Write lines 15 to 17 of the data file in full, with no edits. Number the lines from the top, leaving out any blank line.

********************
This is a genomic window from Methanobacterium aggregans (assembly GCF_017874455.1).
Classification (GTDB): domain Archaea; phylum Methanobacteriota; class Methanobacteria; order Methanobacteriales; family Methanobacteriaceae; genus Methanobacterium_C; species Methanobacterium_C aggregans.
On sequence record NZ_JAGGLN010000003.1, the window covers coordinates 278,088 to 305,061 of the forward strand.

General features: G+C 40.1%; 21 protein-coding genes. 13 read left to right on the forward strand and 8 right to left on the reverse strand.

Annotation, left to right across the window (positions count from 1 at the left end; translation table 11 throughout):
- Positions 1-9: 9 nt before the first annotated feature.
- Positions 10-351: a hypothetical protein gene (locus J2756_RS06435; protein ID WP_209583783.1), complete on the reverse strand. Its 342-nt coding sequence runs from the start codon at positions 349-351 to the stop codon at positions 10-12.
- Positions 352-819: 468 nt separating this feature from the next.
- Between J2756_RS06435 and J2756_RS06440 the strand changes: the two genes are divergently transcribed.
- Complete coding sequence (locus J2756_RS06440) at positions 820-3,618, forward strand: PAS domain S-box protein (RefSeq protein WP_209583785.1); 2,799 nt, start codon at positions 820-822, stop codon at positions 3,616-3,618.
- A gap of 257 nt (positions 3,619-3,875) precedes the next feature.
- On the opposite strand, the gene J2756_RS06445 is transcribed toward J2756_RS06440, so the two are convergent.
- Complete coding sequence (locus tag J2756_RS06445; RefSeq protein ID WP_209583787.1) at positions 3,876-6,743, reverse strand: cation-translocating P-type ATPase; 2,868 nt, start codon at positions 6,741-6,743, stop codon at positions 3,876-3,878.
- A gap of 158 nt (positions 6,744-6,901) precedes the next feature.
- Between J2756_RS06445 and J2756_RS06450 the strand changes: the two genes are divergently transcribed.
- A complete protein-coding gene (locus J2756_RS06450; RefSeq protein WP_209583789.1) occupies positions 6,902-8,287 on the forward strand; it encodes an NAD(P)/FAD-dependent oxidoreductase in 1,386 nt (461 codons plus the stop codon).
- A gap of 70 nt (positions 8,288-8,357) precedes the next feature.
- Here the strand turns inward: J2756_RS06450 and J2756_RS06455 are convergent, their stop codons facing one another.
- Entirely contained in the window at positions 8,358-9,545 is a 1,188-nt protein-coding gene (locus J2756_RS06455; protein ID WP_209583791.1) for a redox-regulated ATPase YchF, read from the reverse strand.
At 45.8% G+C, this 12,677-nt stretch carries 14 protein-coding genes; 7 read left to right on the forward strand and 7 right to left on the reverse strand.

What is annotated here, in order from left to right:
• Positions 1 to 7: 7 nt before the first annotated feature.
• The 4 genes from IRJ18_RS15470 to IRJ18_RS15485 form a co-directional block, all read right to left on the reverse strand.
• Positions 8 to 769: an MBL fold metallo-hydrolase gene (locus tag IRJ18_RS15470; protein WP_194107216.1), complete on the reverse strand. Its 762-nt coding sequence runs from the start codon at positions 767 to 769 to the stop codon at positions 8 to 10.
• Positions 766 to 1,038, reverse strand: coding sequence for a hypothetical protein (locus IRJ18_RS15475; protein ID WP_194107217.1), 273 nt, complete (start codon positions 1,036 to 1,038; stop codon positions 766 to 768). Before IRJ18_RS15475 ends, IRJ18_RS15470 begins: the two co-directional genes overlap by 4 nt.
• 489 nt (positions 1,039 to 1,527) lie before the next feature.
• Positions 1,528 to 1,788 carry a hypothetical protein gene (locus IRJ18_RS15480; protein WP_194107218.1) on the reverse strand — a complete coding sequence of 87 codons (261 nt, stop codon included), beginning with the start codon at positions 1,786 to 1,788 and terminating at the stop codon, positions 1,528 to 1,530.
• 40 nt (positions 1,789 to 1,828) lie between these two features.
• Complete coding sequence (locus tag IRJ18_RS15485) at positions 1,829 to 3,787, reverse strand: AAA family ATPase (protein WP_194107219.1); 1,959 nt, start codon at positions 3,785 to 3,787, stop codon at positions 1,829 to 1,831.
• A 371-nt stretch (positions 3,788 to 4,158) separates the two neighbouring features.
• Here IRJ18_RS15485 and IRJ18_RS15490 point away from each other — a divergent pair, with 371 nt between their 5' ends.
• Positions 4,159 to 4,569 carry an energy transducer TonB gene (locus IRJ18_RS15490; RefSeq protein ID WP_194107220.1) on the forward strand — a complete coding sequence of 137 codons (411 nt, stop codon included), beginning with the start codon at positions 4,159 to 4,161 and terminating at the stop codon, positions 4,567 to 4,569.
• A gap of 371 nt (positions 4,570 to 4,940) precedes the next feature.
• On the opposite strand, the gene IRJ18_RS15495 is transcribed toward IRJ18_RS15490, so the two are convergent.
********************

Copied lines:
- Between J2756_RS06445 and J2756_RS06450 the strand changes: the two genes are divergently transcribed.
- A complete protein-coding gene (locus J2756_RS06450; RefSeq protein WP_209583789.1) occupies positions 6,902-8,287 on the forward strand; it encodes an NAD(P)/FAD-dependent oxidoreductase in 1,386 nt (461 codons plus the stop codon).
- A gap of 70 nt (positions 8,288-8,357) precedes the next feature.